The underlying predicate offences on which the money laundering offences are founded are all offences which are indictable offences. Section 400.13 of the Criminal Code provides that the prosecution does not have to prove what the underlying offence was, or who committed it, in order to obtain a money laundering conviction.

Persons that:

  • Aid, abet, counsel, procure the commission of a money laundering offence; or
  • Urge the commission of a money laundering offence; or
  • Conspire to commit a money laundering offence,

will be guilty of the principal money laundering offence. 

 

FUTURE AML/CTF REQUIREMENTS FOR LAWYERS

Anti-Money Laundering and Counter-Terrorism Financing Act 2006 - Tranche 2

In August 2007, the Federal Government released for consultation a document entitled "Proposed Amendments to the Anti-Money Laundering and Counter-Terrorism Financing Act 2006” inserting additional designated services tables in order to comply with FATF Recommendations 12 and 16.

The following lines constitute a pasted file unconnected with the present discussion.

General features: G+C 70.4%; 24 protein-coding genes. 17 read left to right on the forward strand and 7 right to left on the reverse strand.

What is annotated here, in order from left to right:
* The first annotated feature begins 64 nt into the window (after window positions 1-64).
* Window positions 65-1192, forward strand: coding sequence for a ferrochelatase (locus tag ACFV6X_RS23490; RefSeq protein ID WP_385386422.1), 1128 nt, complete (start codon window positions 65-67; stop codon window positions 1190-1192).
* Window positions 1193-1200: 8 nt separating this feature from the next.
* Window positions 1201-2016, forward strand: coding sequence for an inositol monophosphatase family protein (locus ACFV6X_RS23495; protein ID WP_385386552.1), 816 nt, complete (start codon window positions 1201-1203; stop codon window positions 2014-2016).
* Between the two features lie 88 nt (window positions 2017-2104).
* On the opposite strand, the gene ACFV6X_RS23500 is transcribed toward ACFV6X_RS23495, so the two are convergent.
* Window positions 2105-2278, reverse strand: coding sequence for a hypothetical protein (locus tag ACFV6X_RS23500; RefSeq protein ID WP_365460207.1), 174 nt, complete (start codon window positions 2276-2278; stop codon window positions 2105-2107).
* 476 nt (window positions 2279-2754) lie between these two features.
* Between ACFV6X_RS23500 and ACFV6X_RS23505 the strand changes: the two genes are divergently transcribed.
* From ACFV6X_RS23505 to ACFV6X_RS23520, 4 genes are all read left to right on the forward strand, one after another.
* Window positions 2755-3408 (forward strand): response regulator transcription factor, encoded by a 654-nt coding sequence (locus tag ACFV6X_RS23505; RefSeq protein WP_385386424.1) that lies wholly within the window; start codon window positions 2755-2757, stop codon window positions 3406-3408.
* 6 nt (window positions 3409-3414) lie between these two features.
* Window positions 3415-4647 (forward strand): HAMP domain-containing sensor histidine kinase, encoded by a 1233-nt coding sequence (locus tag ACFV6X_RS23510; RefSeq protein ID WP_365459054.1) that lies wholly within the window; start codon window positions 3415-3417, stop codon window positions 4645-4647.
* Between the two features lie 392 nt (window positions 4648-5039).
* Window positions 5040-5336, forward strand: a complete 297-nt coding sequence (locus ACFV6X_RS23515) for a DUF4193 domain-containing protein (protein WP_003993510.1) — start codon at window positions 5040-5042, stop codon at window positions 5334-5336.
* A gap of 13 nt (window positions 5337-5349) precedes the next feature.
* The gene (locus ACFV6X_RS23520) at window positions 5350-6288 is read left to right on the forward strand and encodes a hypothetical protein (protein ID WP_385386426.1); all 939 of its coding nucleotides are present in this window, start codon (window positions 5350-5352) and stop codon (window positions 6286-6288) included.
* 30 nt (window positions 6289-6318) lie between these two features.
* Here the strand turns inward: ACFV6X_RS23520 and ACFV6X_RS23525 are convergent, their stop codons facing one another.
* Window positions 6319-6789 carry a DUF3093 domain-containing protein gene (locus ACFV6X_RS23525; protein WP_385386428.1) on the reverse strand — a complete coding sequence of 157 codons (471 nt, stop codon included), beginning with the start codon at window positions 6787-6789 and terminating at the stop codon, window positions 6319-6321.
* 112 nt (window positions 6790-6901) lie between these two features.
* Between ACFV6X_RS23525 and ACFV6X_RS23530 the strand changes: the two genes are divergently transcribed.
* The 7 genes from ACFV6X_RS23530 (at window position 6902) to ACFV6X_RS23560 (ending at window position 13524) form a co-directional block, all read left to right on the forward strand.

Subsequently, there has been consultation between government and the primary bodies representing the various affected professions, including the Law Council of Australia.


IN ADDITION TO THESE LAWS, IS THERE ANY MONEY LAUNDERING GUIDANCE FOR LAWYERS CURRENTLY IN PLACE?

Law Council of Australia


UNDER WHAT CIRCUMSTANCES IS A LAWYER UNDER THE OBLIGATION TO REPORT

Under section 16A of the FTRA lawyers must report significant cash transactions.

It is anticipated that lawyers will be required to report threshold transactions and suspicious matters under Tranche 2 of the AML/CTF Act but subject to legal professional privilege.


LAWYER RESPONSIBILITY/LIABILITY

Lawyers who provide services in direct competition with the financial sector, and are therefore reporting entities, face the full rigour of the enforcement provisions of the AML/CTF Act. The main class of remedy available to AUSTRAC under the Act is the civil penalty provisions, which provide for pecuniary penalties of up to $11 million for a body corporate and $2.2 million for individuals.